8 Things Everyone Should Know About Alzheimer’s

8 Things Everyone Should Know About Alzheimer’s

Alzheimer’s is a progressive disease that causes individuals to lose mental, and later, cognitive functions. While television shows such as Grey’s Anatomy have made the disease better known to the public, there is still a lot about Alzheimer’s that most people do not know. Whether you have a loved one who is suffering from the disease or simply want to understand the major condition, here is what you need to know about Alzheimer’s:

It Is The Most Common Form Of Dementia: There are several diseases that fall into the dementia family including mixed dementia, Huntington’s and Parkinson’s. However, Alzheimer’s is considered to be the most common form of dementia.

Women Are At Risk: Studies show that women are twice as likely to develop Alzheimer’s Disease (AD) than their male counterparts.

There Are Health Factors: Individuals who have diseases like diabetes, hypertension and high cholesterol are at a higher risk of developing AD.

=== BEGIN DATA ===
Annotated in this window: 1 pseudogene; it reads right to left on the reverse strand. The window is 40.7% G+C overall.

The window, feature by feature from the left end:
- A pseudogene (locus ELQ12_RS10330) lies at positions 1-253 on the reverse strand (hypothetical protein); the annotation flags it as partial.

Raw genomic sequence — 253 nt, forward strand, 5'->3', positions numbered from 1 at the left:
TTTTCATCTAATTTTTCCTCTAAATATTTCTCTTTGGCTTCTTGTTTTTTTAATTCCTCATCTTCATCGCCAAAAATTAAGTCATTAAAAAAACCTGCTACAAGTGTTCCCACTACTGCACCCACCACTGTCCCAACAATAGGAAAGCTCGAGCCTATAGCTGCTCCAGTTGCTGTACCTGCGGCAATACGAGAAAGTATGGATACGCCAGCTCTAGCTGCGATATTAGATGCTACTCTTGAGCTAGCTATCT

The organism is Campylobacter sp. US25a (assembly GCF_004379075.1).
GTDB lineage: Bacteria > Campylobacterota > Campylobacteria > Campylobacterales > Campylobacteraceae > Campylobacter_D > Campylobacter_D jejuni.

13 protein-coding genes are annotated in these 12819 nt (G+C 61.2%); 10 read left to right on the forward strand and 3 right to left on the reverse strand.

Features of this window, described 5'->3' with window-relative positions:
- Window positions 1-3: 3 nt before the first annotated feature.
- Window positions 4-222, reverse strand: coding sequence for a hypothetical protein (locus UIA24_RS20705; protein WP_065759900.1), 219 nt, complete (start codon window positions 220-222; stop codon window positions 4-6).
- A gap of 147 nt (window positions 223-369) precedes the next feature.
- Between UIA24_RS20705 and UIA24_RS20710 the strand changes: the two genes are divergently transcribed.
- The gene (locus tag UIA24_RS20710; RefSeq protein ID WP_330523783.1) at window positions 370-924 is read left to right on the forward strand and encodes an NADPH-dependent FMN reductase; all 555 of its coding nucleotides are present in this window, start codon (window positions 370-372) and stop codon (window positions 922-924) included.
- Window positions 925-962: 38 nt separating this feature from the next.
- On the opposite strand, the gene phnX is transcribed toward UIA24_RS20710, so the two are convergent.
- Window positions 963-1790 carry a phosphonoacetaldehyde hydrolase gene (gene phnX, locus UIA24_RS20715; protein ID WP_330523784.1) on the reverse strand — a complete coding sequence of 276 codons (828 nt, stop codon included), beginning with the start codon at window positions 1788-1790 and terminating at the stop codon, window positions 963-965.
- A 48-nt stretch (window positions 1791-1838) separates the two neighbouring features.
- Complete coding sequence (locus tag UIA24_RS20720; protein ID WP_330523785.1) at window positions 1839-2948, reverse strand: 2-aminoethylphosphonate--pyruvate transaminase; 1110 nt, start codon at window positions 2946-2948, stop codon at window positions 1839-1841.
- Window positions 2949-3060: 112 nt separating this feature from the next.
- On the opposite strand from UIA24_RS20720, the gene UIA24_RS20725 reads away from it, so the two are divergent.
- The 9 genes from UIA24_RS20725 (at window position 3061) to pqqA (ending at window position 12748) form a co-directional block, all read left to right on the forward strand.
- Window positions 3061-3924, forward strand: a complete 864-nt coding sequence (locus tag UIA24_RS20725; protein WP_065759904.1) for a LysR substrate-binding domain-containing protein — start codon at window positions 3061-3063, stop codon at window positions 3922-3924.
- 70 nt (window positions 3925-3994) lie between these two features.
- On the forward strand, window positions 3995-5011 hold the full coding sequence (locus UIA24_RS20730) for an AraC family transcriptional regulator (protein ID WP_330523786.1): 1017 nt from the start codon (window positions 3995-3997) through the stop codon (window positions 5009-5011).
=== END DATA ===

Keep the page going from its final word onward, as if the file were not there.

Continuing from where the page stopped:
Learning Is Protective: Studies show that individuals who continue to learn later in life such as by taking classes or learning a new language are at lower risk for Alzheimer’s.

Alzheimer’s Kills: According to the CDC, Alzheimer’s is the 6th most common cause of death in the US. Because individuals with Alzheimer’s loose memory and cognitive function, they are likely to miss important medications and put themselves in unnecessary danger. This is why in-home care is recommended for many Alzheimer’s patients.

Anosmia Linked: Anosmia is the loss of sense of smell and is said to be linked to early Alzheimer’s disease.

No Age Minimum: While Alzheimer’s typically affects the elderly, it can begin in young adults and middle age individuals as well.

Broad Effects: Alzheimer’s is difficult for the affected individual and their family. Many experts recommend that families of individuals who suffer from Alzheimer’s seek counseling.

While Alzheimer’s is a formidable and difficult disease, research is ongoing so there is still hope for a cure.

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